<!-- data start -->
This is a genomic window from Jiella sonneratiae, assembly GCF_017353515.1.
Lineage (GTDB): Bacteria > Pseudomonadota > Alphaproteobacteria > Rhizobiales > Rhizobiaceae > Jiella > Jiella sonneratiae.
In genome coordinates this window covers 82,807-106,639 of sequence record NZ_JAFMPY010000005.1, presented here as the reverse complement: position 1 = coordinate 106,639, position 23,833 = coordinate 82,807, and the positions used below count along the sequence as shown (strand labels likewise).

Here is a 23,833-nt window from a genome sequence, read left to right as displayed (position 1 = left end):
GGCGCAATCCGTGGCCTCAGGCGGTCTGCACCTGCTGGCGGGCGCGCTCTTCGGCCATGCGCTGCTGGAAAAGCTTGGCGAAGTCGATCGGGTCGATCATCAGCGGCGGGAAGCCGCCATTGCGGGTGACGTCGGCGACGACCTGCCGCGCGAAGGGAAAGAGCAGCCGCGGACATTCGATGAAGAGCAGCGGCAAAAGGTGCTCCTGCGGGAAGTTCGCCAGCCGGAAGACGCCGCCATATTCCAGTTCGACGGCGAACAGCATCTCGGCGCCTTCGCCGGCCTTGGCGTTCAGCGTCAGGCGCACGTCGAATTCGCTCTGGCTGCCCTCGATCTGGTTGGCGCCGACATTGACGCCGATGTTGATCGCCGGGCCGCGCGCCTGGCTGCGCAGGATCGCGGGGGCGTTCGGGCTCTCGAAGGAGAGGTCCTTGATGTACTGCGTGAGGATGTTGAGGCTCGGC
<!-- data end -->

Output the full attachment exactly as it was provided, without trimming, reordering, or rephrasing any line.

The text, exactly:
This is a genomic window from Jiella sonneratiae, assembly GCF_017353515.1.
Lineage (GTDB): Bacteria > Pseudomonadota > Alphaproteobacteria > Rhizobiales > Rhizobiaceae > Jiella > Jiella sonneratiae.
In genome coordinates this window covers 82,807-106,639 of sequence record NZ_JAFMPY010000005.1, presented here as the reverse complement: position 1 = coordinate 106,639, position 23,833 = coordinate 82,807, and the positions used below count along the sequence as shown (strand labels likewise).

Here is a 23,833-nt window from a genome sequence, read left to right as displayed (position 1 = left end):
GGCGCAATCCGTGGCCTCAGGCGGTCTGCACCTGCTGGCGGGCGCGCTCTTCGGCCATGCGCTGCTGGAAAAGCTTGGCGAAGTCGATCGGGTCGATCATCAGCGGCGGGAAGCCGCCATTGCGGGTGACGTCGGCGACGACCTGCCGCGCGAAGGGAAAGAGCAGCCGCGGACATTCGATGAAGAGCAGCGGCAAAAGGTGCTCCTGCGGGAAGTTCGCCAGCCGGAAGACGCCGCCATATTCCAGTTCGACGGCGAACAGCATCTCGGCGCCTTCGCCGGCCTTGGCGTTCAGCGTCAGGCGCACGTCGAATTCGCTCTGGCTGCCCTCGATCTGGTTGGCGCCGACATTGACGCCGATGTTGATCGCCGGGCCGCGCGCCTGGCTGCGCAGGATCGCGGGGGCGTTCGGGCTCTCGAAGGAGAGGTCCTTGATGTACTGCGTGAGGATGTTGAGGCTCGGC